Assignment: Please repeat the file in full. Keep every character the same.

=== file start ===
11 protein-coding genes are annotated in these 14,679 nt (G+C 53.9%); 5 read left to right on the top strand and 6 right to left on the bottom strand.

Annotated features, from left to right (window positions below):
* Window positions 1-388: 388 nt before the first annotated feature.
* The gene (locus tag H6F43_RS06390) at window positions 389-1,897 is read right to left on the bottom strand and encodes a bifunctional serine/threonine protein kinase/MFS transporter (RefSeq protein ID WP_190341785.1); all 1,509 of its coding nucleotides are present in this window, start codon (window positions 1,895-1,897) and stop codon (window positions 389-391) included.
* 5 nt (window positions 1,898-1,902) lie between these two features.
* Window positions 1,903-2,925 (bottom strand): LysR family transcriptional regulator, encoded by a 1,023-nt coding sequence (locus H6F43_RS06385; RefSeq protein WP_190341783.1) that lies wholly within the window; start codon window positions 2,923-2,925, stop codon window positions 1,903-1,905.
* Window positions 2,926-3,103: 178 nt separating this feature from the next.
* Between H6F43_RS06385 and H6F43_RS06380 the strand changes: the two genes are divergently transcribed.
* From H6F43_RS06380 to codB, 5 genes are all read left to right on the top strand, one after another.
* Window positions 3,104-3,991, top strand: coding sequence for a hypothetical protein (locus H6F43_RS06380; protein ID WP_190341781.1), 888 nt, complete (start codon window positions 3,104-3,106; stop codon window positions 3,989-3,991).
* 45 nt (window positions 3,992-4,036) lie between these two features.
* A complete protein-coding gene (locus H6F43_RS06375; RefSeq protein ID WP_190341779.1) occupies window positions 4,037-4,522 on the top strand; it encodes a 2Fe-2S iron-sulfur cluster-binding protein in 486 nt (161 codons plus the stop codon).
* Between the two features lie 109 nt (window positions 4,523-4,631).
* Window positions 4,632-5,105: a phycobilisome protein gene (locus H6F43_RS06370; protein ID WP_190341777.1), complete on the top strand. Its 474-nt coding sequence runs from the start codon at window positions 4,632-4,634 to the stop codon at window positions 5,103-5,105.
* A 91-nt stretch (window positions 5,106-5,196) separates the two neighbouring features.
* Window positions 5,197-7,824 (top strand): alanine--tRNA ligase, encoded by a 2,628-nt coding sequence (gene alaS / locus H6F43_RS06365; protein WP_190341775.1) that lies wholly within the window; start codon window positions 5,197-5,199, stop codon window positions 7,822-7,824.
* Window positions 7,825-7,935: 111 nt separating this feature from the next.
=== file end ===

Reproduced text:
11 protein-coding genes are annotated in these 14,679 nt (G+C 53.9%); 5 read left to right on the top strand and 6 right to left on the bottom strand.

Annotated features, from left to right (window positions below):
* Window positions 1-388: 388 nt before the first annotated feature.
* The gene (locus tag H6F43_RS06390) at window positions 389-1,897 is read right to left on the bottom strand and encodes a bifunctional serine/threonine protein kinase/MFS transporter (RefSeq protein ID WP_190341785.1); all 1,509 of its coding nucleotides are present in this window, start codon (window positions 1,895-1,897) and stop codon (window positions 389-391) included.
* 5 nt (window positions 1,898-1,902) lie between these two features.
* Window positions 1,903-2,925 (bottom strand): LysR family transcriptional regulator, encoded by a 1,023-nt coding sequence (locus H6F43_RS06385; RefSeq protein WP_190341783.1) that lies wholly within the window; start codon window positions 2,923-2,925, stop codon window positions 1,903-1,905.
* Window positions 2,926-3,103: 178 nt separating this feature from the next.
* Between H6F43_RS06385 and H6F43_RS06380 the strand changes: the two genes are divergently transcribed.
* From H6F43_RS06380 to codB, 5 genes are all read left to right on the top strand, one after another.
* Window positions 3,104-3,991, top strand: coding sequence for a hypothetical protein (locus H6F43_RS06380; protein ID WP_190341781.1), 888 nt, complete (start codon window positions 3,104-3,106; stop codon window positions 3,989-3,991).
* 45 nt (window positions 3,992-4,036) lie between these two features.
* A complete protein-coding gene (locus H6F43_RS06375; RefSeq protein ID WP_190341779.1) occupies window positions 4,037-4,522 on the top strand; it encodes a 2Fe-2S iron-sulfur cluster-binding protein in 486 nt (161 codons plus the stop codon).
* Between the two features lie 109 nt (window positions 4,523-4,631).
* Window positions 4,632-5,105: a phycobilisome protein gene (locus H6F43_RS06370; protein ID WP_190341777.1), complete on the top strand. Its 474-nt coding sequence runs from the start codon at window positions 4,632-4,634 to the stop codon at window positions 5,103-5,105.
* A 91-nt stretch (window positions 5,106-5,196) separates the two neighbouring features.
* Window positions 5,197-7,824 (top strand): alanine--tRNA ligase, encoded by a 2,628-nt coding sequence (gene alaS / locus H6F43_RS06365; protein WP_190341775.1) that lies wholly within the window; start codon window positions 5,197-5,199, stop codon window positions 7,822-7,824.
* Window positions 7,825-7,935: 111 nt separating this feature from the next.